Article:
Car marketing illustrates the challenge in the era of customer control
by Dan Whitmarsh
Global Head of Planning for Volkswagen Group
Digital has transformed marketing forever, and the way it has changed is not just in what we as marketers can do but in what customers expect. It is no longer – if it ever was – a question of herding potential customers through some fixed gates on their way to purchasing a product. Instead we are faced with customers whom have been trained to expect a seamless experience entirely on their terms by brands that were born in the digital era.
For the generation of people who grew up with Facebook, Google and Apple it is not just desirable that everything works perfectly with the devices and apps through which they already experience the world – it is incomprehensible to them when it does not. The price they consciously pay in order to enjoy these seamless experiences is the data they give us access to. Their mindset is, “I’ve given you all this data about who I am and what I want – why haven’t you used it?”
These behaviors are not restricted to millennials though; the key drivers of the expectation of a frictionless experience are, of course, social and mobile, and they have both reached a point of near-saturation across all demographics. For example, by far the fastest growing demographic of Facebook users is 65-plus. Marketing as a whole, and car marketing in particular, knows that it needs to catch up with these expectations, to invest ever more in digital. But what does this really entail?
The mobile interface has already reached the tipping point of being the new normal; 78 percent of the world’s Internet users are also mobile Internet users – that’s 2.6 billion people. Recent search data shows that mobile search has now overtaken desktop within the car buying process, and by 2020 the number of buyers using multiple devices for auto research is forecast to be 80 percent.
This matters a great deal for two reasons: firstly because on average just 50 apps account for 80 percent of mobile device screen time. Therefore, all of this increasing time spent online and on mobile is taking place inside walled gardens of data – and both agencies and clients need to act now in order to maintain visibility of this customer behavior.
But when it comes to delivering a frictionless customer experience, the fact that so much of mobile digital usage is through the lens of a relatively small pool of apps also has significant impact. It means that the inertia that drives customers to certain apps or platforms is potentially stronger than the inertia that drives brand awareness or preference. It is clear that people will not change their behavior to suit brand sites and structures. Consequently, if customers tap through to a site that isn’t optimized for mobile, they aren’t going to remember to come back later on a laptop – they will simply go elsewhere.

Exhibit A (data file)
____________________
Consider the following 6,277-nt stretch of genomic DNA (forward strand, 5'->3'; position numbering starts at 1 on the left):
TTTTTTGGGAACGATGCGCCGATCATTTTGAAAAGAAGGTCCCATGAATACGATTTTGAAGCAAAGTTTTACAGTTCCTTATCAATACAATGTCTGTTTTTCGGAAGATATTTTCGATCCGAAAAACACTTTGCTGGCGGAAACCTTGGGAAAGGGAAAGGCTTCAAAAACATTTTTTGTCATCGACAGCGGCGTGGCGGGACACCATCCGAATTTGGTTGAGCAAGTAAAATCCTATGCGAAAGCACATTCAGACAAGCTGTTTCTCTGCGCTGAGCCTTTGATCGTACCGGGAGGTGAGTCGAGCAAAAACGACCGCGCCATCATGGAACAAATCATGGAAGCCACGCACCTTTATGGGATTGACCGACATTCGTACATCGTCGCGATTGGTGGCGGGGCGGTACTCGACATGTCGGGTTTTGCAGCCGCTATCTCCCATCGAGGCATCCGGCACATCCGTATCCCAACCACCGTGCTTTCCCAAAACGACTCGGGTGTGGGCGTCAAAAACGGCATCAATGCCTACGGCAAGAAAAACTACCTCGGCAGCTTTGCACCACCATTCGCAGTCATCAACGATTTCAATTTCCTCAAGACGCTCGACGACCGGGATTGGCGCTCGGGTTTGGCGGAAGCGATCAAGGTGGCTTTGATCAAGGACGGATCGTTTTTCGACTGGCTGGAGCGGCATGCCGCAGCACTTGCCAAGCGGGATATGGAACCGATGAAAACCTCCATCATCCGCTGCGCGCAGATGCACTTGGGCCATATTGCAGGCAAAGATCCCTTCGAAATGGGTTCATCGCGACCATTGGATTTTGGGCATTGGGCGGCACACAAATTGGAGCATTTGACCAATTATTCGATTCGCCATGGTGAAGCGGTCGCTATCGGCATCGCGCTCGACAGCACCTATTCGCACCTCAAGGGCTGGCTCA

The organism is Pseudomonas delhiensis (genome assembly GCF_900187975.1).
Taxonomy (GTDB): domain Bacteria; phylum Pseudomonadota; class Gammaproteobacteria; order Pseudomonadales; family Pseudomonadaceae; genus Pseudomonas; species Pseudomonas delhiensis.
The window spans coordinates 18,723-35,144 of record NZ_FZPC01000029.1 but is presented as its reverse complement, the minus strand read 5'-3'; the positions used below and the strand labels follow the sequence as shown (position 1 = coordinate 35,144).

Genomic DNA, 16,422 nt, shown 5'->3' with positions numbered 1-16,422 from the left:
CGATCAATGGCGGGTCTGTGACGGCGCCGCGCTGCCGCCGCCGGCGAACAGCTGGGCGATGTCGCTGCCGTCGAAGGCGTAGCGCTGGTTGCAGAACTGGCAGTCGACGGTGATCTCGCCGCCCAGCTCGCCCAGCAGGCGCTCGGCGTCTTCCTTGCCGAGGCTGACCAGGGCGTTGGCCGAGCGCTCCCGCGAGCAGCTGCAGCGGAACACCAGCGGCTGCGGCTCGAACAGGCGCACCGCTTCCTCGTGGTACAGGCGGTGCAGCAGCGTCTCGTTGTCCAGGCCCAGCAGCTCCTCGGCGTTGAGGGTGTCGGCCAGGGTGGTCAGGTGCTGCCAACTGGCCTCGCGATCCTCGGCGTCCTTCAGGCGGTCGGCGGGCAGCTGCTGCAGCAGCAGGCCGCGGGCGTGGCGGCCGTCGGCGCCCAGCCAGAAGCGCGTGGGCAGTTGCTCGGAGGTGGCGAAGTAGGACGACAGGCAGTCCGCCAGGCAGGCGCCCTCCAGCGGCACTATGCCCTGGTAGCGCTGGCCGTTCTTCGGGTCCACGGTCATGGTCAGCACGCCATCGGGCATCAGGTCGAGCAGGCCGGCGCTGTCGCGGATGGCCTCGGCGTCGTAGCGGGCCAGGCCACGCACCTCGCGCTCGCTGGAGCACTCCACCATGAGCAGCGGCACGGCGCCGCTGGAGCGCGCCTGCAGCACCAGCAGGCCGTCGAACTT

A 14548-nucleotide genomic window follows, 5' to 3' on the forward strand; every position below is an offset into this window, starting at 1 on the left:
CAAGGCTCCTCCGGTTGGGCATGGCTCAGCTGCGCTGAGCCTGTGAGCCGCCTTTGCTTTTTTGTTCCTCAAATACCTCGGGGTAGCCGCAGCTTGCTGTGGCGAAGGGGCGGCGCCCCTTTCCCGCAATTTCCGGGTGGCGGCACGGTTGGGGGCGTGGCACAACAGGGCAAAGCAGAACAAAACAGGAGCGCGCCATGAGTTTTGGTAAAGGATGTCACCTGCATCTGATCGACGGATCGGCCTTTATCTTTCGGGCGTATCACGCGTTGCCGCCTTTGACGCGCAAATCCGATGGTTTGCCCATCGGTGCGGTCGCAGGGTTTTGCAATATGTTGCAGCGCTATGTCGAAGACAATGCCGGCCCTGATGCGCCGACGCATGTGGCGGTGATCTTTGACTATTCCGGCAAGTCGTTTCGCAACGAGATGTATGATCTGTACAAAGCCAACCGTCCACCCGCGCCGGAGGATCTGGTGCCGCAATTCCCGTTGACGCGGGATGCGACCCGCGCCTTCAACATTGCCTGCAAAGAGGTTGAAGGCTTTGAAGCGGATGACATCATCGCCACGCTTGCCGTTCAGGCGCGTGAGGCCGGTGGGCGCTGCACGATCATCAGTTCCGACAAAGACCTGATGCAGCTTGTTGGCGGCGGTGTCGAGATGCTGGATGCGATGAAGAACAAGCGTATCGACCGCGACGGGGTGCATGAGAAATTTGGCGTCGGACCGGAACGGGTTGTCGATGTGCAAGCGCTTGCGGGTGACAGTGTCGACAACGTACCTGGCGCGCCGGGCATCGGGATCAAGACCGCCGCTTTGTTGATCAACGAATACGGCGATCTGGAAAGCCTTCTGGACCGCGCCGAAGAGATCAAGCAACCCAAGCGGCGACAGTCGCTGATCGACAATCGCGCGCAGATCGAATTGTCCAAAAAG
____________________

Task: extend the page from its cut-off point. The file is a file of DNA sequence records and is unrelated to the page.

Yet in the midst of all of this transformation, the primary structures that the auto industry is built around are still vital. The number of dealer visits per purchase may have dropped dramatically in the last decade, but according to some studies as many as 84 percent of buyers still want to purchase a car in person. Manufacturer websites also remain crucial; Millward Brown path to purchase research shows that 86 percent of buyers will visit the brand site in the closing stages of buying a car.
The point here is that while the structures themselves are as important now as they have always been, the actual experience of using them has fallen behind the frictionless standards set outside of the auto category. Despite those high numbers of buyers still using the “traditional” manufacturer contact points, less than 1 percent of buyers surveyed by JD Power agreed that the current buying process was ideal. The changes required to improve that number are all about customer access, saving time and reducing the friction that leads to frustrating experiences.
Control over when and where car buying information is accessed has passed fully to the customer, and we as marketers need to respect that. Modern marketing must build structures to accommodate these actions at any time – and use data intelligently to predict and deliver the right content on the right platform at the right time.
Action Points for frictionless experience
- Use customer journey data to plan customer access, not just ad placement. The device they use and the app or platform they start from have a huge impact on their expectations.
- The use of simple login details or even social API linkages such as Facebook (if the data privacy challenges could be managed) could dramatically reduce friction for the ever-increasing number of buyers who use multiple devices in their research. Facebook doesn’t care which device you use to access your profile, why should car brands?
- The linkage between online research and the dealer experience is another prime opportunity for reducing friction. Device location data can be used to automatically send buyer preferences and car configuration details to the closest dealer, allowing the next contact to be entirely tailored to the individual buyer so as to save them time and effort.
- Thinking mobile first opens up a new world of convenient and frictionless service for owners. Expect to see brand owner portals expand rapidly in this area, integrating more benefits into one point of access – as well as more upsell opportunities for accessories and service plans.
MediaCom is the “The Content + Connections Agency”, working to leverage brands’ entire system of communications across paid, owned and earned channels to step change business outcomes.